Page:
Greetings and Sourdough with apricots, raisins, and chocolate
Greetings all of you fine people of The Fresh Loaf! I'm a long time reader, first time writer located in the fine state of New Hampshire. I caught the fever about three years ago from a good friend of mine, and found that the only remedy is to keep going with it.
As I'm sure many of you can relate, bread has become a physical embodyment of how I understand life. Reading some of the blogs on this site, I see that I am in similar company! There are already so many inspiring, eloquent (floury?) words written about bread as a primodial soup for the meditative, spiritual, and compassionate. I don't see it neccessary to add my own. My intention is to live beyond the words with my practice, as I know many of you do. So, about that...
This entry is about my latest favorite experiment with sourdough: raisin-appricott-chocolate sourdough.
I used the 1,2,3 sourdough method (One part starter, two parts water, three parts flour), which works great. It is very easy to convert and gives you a nice 68% hydration dough, if you use a 75% hydration starter like I do. I also created a ratio for the levain: 1, 1.5, 2. I wanted a 75% hyd levain, as I have heard that a slightly stiffer levain gives you a little extra sourness.
1. First build: Levain
50g of my native NH Sourdough starter. I keep it 75% hydration with mostly rye flour. It's at a ripe young age of about 2 months now and really starting to develop some character!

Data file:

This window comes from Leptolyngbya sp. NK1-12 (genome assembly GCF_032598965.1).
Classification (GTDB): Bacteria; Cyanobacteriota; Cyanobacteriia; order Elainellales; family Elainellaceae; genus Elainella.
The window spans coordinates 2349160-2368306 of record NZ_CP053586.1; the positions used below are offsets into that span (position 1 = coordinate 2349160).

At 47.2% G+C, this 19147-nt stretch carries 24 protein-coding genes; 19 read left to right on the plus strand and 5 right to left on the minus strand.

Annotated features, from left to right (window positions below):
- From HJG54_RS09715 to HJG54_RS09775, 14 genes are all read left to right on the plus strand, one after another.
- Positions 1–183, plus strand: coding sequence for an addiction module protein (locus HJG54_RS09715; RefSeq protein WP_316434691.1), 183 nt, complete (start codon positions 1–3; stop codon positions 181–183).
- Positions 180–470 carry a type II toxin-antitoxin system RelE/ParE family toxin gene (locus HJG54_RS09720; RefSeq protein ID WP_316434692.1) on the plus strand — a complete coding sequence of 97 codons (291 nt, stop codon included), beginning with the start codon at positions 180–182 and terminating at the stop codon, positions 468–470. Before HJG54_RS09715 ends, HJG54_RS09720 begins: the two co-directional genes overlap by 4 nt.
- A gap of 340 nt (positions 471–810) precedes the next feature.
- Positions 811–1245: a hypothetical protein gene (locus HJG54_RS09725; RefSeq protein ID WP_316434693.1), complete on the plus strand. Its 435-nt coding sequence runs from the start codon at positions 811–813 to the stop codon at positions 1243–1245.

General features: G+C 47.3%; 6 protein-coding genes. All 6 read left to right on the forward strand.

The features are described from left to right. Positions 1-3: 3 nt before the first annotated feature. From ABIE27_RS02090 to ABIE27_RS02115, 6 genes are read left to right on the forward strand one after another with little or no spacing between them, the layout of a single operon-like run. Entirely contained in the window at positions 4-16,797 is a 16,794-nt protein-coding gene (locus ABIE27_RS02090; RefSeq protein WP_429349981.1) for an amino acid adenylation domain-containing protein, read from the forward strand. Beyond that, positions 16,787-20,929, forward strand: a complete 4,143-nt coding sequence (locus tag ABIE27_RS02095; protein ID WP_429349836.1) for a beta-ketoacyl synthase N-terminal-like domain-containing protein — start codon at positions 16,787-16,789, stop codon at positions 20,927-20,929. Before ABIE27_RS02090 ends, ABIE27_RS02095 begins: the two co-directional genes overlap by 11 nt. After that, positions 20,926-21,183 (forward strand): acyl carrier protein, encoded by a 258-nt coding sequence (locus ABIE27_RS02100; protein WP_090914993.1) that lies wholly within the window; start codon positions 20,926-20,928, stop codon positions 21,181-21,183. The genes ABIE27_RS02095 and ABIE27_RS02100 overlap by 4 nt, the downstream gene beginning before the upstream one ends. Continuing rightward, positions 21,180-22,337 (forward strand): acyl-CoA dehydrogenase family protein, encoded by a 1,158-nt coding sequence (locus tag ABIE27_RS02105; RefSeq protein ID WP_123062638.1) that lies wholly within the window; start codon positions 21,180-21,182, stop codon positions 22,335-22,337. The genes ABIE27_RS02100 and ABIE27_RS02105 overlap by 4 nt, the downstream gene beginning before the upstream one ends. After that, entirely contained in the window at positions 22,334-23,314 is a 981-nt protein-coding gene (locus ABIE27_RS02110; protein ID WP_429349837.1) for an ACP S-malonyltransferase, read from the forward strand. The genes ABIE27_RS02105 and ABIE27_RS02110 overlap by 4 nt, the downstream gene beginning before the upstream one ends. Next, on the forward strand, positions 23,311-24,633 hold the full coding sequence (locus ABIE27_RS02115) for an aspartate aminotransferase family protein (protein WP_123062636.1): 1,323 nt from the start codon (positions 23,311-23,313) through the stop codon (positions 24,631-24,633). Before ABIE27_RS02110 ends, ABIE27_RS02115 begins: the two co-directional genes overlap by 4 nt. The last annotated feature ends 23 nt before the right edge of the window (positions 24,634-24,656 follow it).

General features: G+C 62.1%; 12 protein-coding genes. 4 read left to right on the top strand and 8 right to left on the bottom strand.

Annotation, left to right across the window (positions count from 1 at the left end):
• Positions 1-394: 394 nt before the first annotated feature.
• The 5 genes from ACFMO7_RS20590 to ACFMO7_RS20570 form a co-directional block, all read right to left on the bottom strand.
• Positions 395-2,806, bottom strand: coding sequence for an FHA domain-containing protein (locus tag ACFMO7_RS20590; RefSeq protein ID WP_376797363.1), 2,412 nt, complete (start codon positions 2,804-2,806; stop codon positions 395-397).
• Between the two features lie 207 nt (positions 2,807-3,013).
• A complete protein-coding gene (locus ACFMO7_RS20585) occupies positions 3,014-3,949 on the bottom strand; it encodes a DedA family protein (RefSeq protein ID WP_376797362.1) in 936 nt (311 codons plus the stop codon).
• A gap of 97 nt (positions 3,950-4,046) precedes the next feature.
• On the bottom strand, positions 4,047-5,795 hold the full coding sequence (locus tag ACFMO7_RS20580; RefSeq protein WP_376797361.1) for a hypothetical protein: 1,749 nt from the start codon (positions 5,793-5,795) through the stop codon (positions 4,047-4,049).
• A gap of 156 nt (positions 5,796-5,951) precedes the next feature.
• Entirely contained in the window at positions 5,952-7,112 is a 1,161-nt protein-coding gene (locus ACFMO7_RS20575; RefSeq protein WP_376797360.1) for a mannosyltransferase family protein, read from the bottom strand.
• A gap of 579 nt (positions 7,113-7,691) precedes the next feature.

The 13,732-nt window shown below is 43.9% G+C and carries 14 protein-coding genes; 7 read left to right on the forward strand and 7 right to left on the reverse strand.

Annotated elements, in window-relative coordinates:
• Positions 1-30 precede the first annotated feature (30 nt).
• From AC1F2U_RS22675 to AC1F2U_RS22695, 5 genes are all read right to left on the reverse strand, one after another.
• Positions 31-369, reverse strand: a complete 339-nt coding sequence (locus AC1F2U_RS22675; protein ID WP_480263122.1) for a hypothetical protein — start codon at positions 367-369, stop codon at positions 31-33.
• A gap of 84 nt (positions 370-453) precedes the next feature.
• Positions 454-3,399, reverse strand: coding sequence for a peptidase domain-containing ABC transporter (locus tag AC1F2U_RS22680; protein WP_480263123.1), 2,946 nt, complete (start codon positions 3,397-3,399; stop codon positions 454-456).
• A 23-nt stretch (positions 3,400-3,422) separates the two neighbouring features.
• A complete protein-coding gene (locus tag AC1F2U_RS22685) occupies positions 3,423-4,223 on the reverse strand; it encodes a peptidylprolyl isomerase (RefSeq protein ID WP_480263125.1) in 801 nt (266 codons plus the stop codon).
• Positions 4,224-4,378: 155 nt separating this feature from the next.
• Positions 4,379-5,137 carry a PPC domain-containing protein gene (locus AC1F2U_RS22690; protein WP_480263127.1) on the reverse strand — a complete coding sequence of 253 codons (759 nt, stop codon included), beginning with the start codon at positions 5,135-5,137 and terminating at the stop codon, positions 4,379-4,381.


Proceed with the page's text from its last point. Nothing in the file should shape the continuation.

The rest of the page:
75g filtered water
100g White bread flour
Again, it is a 1, 1.5, 2 ratio (mother, water, flour). I love simple ratios, and this one ensures that your 75% hyd mother makes 75% hyd starter.
2. Second build: final dough
150g levain from previous step
300g filtered water
450g white flour (KA all purpose)
Mixed these together and let sit and autolyse for about 1 hour, then mixed in...
Did two stretch and folds an hour apart, then refridgerated overnight. With the high ratio of white flour, gluten development was very noticeable even just after the mixing, especially considering that KA AP seems to have a higher gluten content for an AP.
3. Finishing and Baking
Took the dough out of the fridge and let warm for an hour. I then stretched the dough into a squarish sheet, covered it with chopped up dried apricotts, raisins, and chocolate chips, and rolled into a log that would fit into my large loafpan (lightly oiled).
I let this ferment in the loafpan for about another hour and a half, then just for fun and appearance I brushed the top with an egg yolk wash. I baked it at 400 deg. for maybe 30-40 min. until the loaf was dark and shiny!
Now, I'm not one who uses loaf pans regularly, preferring to practice the skill it takes to get exactly the form you want in a free-standing loaf. For this reason, I left the loaf out of the pan in the cracked-open oven for a half hour or so as it cooled just to make sure that excess moisture from ingredients and the thickness of the dough didn't leave me with a wet or doughy center.
The bread came out with a fantastic crumb and good distribution of ingredients. These pictures are on the road to a tango seminar, where the bread was promptly devoured. One of my favorite things about baking is the amazement when people ask: "you MADE this?".
I think that simple ratios are important in learning to bake, teaching people how to bake, and helping to limit mismeasures and unintended dough adventures (although these can make for amazing new discoveries...). When I'm feeling more adventurous, I go for a no recipe, no measure approach and try to let it just come naturally. This is a good exercise as it helps you develop the intuitive feel for your bread.
Anyway, I would be honored if others would give the recipe a try and let me know what you think!